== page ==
The fortnight was spent mainly harassing north-east with a few exciting interludes, one being an attack by the 1st/60th, our Battalion on the Argoub el Megas feature during the night of 29th April, which was only partially successful and cost the Battalion rather heavily in casualties from " S " mines and mortaring. Shelling was continuous on O.Ps., and the gun area, yet the Battery escaped with only two wounded during the whole period.
|2nd May, 1943||Capt. A. H. D. Barrow was promoted to command " F" Major Puckle having been killed when his jeep ran up on a teller mine.|
|3rd May, 1943||Lieut. Atkinson was promoted Captain and took over " D Troop. However, he only held it for a day because Capt. Chilver-Stainer returned to the fold after an absence of six months and took it over, Capt. Cooper then being well ensconced in " C " Troop, Capt. Chilver-Stainer's old troop.|
|5th May, 1943||Meanwhile 6th Armoured Division from our sector and 4th Indian Division and 7th Armoured Division from the Eighth Army had concentrated just south of Medlez el Bab for the final conclusive attack on Tunic which was to break through Sidi Abdullah (J7333)- This went in on the 5th, with an infantry attack by two divisions 4th Indian and (4th ' British) on a 1,000 yards front, which made the requisite hole for the 6th and 7th Armoured Divisions to pour through.|
|7th May, 1943||By 4 p.m. on the 7th our armoured cars and F.O.Os were in Tunis.|
|8th May, 1943||On the 8th our Division advanced unopposed to the big hill at Ain-el-Asker, where the Motor Brigade formed a firm base while the armour forged on There in pouring rain we met our old friends the K.D.Gs., who had come up from the French Army advancing towards Zaghouan. One Mark VI Tiger and a Heavy Battery seemed to be the only opposition here (J 8623), but we had to keep level with the 6th Armoured Division on our left.|
|9th May, 1943|| A long road march
south-east with the objective of the Armoured Brigade Grombalia (K3836), a
little town beyond the mountains between us and the Cap Bon peninsula.
At Creteville the enemy were holding the pass and the armour had to wait for the Motor Brigade to come up and seize the hill overlooking ft. Accordingly the Divisional Artillery concentrated in the Plaine de Mornag in various orchards south and west of Creteville during the night of the 9th, while the 2nd R.B. put in a silent attack on the hill left of the pass. This was successful and at dawn the armour started to Alter through with our F.O.Os.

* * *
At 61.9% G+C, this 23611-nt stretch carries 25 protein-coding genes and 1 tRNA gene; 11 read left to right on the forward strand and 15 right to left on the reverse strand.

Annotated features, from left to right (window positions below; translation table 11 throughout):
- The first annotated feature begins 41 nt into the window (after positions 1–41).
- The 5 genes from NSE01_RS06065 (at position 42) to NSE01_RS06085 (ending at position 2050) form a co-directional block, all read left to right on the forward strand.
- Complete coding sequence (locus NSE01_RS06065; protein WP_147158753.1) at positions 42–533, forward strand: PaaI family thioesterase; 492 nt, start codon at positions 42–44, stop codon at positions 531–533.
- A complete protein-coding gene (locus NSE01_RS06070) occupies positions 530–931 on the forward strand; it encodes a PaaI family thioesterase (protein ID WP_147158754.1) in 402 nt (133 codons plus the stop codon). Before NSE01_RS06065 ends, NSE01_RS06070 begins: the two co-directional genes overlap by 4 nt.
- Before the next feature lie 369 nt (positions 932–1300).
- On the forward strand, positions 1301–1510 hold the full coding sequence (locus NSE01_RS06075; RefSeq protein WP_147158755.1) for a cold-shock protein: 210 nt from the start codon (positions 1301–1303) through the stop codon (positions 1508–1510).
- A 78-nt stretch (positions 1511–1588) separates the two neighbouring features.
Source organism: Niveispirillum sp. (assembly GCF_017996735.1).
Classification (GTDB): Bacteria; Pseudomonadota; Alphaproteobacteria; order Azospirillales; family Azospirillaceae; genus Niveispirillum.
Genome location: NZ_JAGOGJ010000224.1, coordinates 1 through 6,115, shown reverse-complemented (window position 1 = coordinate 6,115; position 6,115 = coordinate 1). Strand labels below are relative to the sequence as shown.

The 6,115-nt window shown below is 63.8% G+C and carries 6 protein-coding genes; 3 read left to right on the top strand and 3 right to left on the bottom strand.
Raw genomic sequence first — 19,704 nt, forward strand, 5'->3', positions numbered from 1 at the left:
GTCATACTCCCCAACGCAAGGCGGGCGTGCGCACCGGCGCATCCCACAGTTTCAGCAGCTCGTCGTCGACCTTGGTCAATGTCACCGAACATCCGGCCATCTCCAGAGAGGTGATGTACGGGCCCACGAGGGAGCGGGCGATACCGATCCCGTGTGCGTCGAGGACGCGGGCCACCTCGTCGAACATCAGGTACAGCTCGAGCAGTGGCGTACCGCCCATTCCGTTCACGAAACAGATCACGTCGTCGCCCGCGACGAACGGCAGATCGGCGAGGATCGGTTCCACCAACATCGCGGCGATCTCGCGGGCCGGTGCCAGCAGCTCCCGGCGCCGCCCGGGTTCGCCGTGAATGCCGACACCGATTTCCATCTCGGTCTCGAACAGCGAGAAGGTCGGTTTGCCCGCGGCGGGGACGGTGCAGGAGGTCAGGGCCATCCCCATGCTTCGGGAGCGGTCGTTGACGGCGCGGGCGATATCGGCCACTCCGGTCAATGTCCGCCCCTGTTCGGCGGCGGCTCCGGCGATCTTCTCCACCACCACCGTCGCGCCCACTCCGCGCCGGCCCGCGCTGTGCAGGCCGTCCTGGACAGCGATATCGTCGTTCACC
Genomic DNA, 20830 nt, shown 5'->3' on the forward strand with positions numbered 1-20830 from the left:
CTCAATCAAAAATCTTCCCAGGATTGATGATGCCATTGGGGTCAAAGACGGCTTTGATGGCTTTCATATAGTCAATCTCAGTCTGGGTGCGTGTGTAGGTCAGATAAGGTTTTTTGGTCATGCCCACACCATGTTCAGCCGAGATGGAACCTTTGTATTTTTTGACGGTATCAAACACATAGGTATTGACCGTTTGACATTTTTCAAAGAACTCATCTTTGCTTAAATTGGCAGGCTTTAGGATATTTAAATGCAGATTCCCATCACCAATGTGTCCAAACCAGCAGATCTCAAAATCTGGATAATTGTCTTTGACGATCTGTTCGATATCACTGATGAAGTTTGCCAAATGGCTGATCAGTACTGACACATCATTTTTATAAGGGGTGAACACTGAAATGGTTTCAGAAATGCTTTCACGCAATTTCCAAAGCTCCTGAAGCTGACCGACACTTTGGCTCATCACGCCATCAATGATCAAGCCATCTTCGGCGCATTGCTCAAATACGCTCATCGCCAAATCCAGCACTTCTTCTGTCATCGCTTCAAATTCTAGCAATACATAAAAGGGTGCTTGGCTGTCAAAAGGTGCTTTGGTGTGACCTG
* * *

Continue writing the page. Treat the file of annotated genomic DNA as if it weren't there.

The plain where the guns were was very open with only few orchards round the farms. As soon aa we fired the enemy " Stonks" began, for be held the gigantic mountain of Djebel Ressas, hanging over us like a gaunt hand.
|10th May, 1943|| All the morning the
Regimental area (K203413) was at the mercy of the 10th Panzer Divisional
Artillery, and all sorts of stuff kept pouring in. Yet no one was killed
an there were only fourteen wounded in the Regiment, none mortally
Dvr. Richards in " D " Troop O.P. captured ten German infantry, including two officers. The O.P. was up in the hills to the north, and three ten were fugitives from Hammam-Liff battle, then won by 6th Armoured Division, who marched all through the night (20th) to reach the coast at Hammamet, thereby beating us to Grombalia.
By the evening we bad forced the pass and the guns moved up after dark to what was to be our last active position in Africa. This was in cornfields just north of the main road at the far end of the pass (K2640). Capt. Cooper was climbing mountains all night.
|11th May, 1943|| At first light the
armour moved on towards Grombalia to scotch up the 6th Armoured Division,
but the Boche hadn't packed up yet. From the big valley to the right of